Andy Du Port draws upon more than 50 years’ sailing experience to discuss boat etiquette under way…
The actions we take to avoid collisions at sea are set out in the Colregs, which we must obey, and nothing which follows should be taken in any way to override them or the requirements of SOLAS or local regulations. How we interact with our fellow sailors while underway, though, is a combination of common sense, courtesy and etiquette.
Boat etiquette – ‘what most people do’ – is subjective and constantly changing, and my aim here is to share a few thoughts with you on such diverse subjects as fenders, overtaking, waving and avoiding embarrassing close encounters with ships.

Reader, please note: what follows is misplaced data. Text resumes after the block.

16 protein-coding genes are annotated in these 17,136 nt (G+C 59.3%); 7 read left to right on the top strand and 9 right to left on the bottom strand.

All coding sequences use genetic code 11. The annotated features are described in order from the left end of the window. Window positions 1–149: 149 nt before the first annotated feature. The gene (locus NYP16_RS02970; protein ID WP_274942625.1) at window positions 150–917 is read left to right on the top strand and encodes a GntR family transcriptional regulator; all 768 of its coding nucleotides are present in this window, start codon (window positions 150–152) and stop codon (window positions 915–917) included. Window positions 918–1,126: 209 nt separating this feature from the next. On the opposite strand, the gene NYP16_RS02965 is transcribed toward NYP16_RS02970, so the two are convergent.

Having a fender dangling over the side when under way is very definitely not the thing to do. I don’t know why, but it has been that way from time immemorial.
Having a full set of boat fenders rigged is less heinous than just the one, perhaps, because a single fender must be a mistake whereas three or four could be for a good reason.
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Almost everything we do, ashore and afloat, is governed by laws, which we must obey, and guidance, which we can…
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By all means secure your fenders to the guard wires in good time, but keep them inboard until you make the final approach to your berth.
If you’re short-handed, they may need to be deployed slightly earlier; you don’t want your view obstructed by the crew scurrying about making last minute preparations.
When setting off, get the fenders inboard as soon as it is prudent to do so. They can be stowed away in slow time.